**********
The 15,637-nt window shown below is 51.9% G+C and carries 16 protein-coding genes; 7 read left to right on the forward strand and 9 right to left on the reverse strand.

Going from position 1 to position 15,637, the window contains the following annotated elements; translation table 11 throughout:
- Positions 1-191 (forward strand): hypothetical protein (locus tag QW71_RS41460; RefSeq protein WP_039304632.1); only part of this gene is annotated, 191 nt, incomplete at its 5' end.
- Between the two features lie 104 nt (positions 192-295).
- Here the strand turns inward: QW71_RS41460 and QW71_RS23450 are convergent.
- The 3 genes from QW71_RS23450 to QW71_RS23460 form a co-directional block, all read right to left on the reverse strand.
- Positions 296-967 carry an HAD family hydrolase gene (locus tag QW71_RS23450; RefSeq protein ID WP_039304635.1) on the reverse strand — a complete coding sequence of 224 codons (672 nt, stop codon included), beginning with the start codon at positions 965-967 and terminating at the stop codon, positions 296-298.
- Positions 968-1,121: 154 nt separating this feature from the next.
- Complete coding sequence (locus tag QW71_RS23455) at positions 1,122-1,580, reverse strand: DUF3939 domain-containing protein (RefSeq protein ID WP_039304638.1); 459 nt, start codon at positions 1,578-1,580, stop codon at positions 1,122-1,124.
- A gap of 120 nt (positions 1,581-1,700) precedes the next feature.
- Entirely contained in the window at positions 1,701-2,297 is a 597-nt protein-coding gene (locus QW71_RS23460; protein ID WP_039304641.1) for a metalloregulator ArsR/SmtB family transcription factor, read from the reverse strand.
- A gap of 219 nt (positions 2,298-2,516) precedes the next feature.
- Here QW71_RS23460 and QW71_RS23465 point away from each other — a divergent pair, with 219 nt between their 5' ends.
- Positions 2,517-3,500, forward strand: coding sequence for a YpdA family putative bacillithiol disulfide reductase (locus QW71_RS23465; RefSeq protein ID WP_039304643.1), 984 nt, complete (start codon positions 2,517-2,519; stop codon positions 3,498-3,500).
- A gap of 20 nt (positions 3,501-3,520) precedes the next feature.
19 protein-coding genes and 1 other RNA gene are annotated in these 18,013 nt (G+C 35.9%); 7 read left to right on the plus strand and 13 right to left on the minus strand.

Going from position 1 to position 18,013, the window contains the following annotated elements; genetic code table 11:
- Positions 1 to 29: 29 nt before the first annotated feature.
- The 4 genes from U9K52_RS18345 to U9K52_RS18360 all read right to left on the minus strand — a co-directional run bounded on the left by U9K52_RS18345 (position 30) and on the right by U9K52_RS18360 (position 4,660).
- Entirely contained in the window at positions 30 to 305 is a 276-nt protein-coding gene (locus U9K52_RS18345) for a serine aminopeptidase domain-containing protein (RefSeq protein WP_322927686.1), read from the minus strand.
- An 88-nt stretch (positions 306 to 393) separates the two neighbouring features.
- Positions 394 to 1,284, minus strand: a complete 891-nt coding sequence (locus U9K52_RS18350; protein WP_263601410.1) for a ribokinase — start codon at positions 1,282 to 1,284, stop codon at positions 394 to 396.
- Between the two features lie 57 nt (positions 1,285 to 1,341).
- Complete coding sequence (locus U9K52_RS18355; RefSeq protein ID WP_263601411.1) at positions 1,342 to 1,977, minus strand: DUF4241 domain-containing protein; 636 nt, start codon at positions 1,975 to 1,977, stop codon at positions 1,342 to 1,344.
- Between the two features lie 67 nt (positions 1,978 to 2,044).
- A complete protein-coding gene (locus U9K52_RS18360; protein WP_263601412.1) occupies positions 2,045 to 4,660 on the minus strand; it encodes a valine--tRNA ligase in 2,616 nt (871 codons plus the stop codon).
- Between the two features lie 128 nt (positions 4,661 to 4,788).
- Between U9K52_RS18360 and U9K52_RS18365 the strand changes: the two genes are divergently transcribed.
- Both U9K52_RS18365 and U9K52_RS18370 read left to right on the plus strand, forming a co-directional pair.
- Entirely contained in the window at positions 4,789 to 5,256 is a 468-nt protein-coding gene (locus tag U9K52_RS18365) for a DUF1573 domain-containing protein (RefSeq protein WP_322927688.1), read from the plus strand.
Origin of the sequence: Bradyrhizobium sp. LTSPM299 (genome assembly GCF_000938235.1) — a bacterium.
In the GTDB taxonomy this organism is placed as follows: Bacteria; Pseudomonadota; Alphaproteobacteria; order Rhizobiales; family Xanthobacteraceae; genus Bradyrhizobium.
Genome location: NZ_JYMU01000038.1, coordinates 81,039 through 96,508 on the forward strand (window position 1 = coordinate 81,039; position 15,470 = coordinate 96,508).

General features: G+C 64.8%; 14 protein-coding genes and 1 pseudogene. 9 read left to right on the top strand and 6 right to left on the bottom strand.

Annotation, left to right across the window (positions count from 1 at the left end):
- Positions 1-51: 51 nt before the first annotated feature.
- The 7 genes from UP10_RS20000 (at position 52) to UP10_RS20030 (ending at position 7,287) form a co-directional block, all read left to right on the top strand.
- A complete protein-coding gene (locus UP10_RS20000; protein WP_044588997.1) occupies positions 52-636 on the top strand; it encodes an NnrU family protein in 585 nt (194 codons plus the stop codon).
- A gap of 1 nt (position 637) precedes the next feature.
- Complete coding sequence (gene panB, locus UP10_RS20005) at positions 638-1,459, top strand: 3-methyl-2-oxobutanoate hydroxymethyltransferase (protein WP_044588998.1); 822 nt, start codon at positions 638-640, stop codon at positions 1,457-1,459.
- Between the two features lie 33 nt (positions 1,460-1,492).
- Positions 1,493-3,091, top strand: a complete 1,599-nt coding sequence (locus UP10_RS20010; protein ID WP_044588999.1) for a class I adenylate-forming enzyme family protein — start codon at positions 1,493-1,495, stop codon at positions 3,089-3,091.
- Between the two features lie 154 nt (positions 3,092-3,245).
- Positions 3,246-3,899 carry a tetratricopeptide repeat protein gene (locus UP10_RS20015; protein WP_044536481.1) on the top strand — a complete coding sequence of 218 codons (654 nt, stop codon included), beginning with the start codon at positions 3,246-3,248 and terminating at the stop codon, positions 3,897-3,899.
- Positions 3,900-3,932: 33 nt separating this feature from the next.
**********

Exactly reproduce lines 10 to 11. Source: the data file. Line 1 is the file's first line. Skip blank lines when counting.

- A gap of 120 nt (positions 1,581-1,700) precedes the next feature.
- Entirely contained in the window at positions 1,701-2,297 is a 597-nt protein-coding gene (locus QW71_RS23460; protein ID WP_039304641.1) for a metalloregulator ArsR/SmtB family transcription factor, read from the reverse strand.